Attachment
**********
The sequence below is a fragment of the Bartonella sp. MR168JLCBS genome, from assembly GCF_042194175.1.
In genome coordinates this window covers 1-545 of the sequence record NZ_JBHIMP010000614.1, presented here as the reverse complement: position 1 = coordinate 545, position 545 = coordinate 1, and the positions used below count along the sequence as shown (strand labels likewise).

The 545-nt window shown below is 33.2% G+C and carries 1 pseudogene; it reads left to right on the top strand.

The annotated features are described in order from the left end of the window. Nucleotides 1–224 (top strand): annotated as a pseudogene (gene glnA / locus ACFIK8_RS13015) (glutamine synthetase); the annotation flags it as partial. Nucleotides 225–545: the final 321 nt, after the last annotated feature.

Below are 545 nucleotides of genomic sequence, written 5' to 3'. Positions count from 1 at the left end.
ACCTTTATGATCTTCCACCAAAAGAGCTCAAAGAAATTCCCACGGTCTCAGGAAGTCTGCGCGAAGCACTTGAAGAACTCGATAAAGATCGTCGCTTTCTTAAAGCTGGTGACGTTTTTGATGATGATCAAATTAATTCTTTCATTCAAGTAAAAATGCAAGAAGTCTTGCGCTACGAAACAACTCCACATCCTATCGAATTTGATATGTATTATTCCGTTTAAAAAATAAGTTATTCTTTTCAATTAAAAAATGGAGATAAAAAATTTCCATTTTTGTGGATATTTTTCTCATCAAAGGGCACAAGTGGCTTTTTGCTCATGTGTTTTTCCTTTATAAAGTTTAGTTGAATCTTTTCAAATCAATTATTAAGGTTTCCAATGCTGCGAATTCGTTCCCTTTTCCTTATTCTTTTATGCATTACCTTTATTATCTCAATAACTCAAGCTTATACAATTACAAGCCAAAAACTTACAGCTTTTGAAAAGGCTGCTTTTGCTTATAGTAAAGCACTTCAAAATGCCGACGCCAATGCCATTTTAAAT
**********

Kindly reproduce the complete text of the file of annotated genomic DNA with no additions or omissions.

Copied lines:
The sequence below is a fragment of the Bartonella sp. MR168JLCBS genome, from assembly GCF_042194175.1.
In genome coordinates this window covers 1-545 of the sequence record NZ_JBHIMP010000614.1, presented here as the reverse complement: position 1 = coordinate 545, position 545 = coordinate 1, and the positions used below count along the sequence as shown (strand labels likewise).

The 545-nt window shown below is 33.2% G+C and carries 1 pseudogene; it reads left to right on the top strand.

The annotated features are described in order from the left end of the window. Nucleotides 1–224 (top strand): annotated as a pseudogene (gene glnA / locus ACFIK8_RS13015) (glutamine synthetase); the annotation flags it as partial. Nucleotides 225–545: the final 321 nt, after the last annotated feature.

Below are 545 nucleotides of genomic sequence, written 5' to 3'. Positions count from 1 at the left end.
ACCTTTATGATCTTCCACCAAAAGAGCTCAAAGAAATTCCCACGGTCTCAGGAAGTCTGCGCGAAGCACTTGAAGAACTCGATAAAGATCGTCGCTTTCTTAAAGCTGGTGACGTTTTTGATGATGATCAAATTAATTCTTTCATTCAAGTAAAAATGCAAGAAGTCTTGCGCTACGAAACAACTCCACATCCTATCGAATTTGATATGTATTATTCCGTTTAAAAAATAAGTTATTCTTTTCAATTAAAAAATGGAGATAAAAAATTTCCATTTTTGTGGATATTTTTCTCATCAAAGGGCACAAGTGGCTTTTTGCTCATGTGTTTTTCCTTTATAAAGTTTAGTTGAATCTTTTCAAATCAATTATTAAGGTTTCCAATGCTGCGAATTCGTTCCCTTTTCCTTATTCTTTTATGCATTACCTTTATTATCTCAATAACTCAAGCTTATACAATTACAAGCCAAAAACTTACAGCTTTTGAAAAGGCTGCTTTTGCTTATAGTAAAGCACTTCAAAATGCCGACGCCAATGCCATTTTAAAT